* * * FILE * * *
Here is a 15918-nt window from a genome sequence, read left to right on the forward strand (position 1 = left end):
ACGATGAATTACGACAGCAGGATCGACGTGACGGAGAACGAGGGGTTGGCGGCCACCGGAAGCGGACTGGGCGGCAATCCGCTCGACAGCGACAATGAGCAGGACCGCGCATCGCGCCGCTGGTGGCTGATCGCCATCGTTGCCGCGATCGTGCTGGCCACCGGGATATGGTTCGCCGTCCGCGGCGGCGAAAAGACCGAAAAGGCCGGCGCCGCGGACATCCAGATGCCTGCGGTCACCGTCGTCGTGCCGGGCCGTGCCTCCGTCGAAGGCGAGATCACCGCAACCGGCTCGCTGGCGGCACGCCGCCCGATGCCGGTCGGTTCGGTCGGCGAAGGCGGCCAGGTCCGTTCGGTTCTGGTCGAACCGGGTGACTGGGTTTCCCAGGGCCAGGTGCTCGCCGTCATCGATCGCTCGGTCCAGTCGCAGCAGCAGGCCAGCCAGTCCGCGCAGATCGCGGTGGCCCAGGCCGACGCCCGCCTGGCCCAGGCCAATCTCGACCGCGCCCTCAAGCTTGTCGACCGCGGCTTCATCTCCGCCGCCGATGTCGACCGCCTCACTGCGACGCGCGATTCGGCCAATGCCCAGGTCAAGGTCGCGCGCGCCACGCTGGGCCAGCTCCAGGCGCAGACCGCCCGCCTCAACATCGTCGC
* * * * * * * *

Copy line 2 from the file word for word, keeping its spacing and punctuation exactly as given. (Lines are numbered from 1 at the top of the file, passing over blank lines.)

ACGATGAATTACGACAGCAGGATCGACGTGACGGAGAACGAGGGGTTGGCGGCCACCGGAAGCGGACTGGGCGGCAATCCGCTCGACAGCGACAATGAGCAGGACCGCGCATCGCGCCGCTGGTGGCTGATCGCCATCGTTGCCGCGATCGTGCTGGCCACCGGGATATGGTTCGCCGTCCGCGGCGGCGAAAAGACCGAAAAGGCCGGCGCCGCGGACATCCAGATGCCTGCGGTCACCGTCGTCGTGCCGGGCCGTGCCTCCGTCGAAGGCGAGATCACCGCAACCGGCTCGCTGGCGGCACGCCGCCCGATGCCGGTCGGTTCGGTCGGCGAAGGCGGCCAGGTCCGTTCGGTTCTGGTCGAACCGGGTGACTGGGTTTCCCAGGGCCAGGTGCTCGCCGTCATCGATCGCTCGGTCCAGTCGCAGCAGCAGGCCAGCCAGTCCGCGCAGATCGCGGTGGCCCAGGCCGACGCCCGCCTGGCCCAGGCCAATCTCGACCGCGCCCTCAAGCTTGTCGACCGCGGCTTCATCTCCGCCGCCGATGTCGACCGCCTCACTGCGACGCGCGATTCGGCCAATGCCCAGGTCAAGGTCGCGCGCGCCACGCTGGGCCAGCTCCAGGCGCAGACCGCCCGCCTCAACATCGTCGC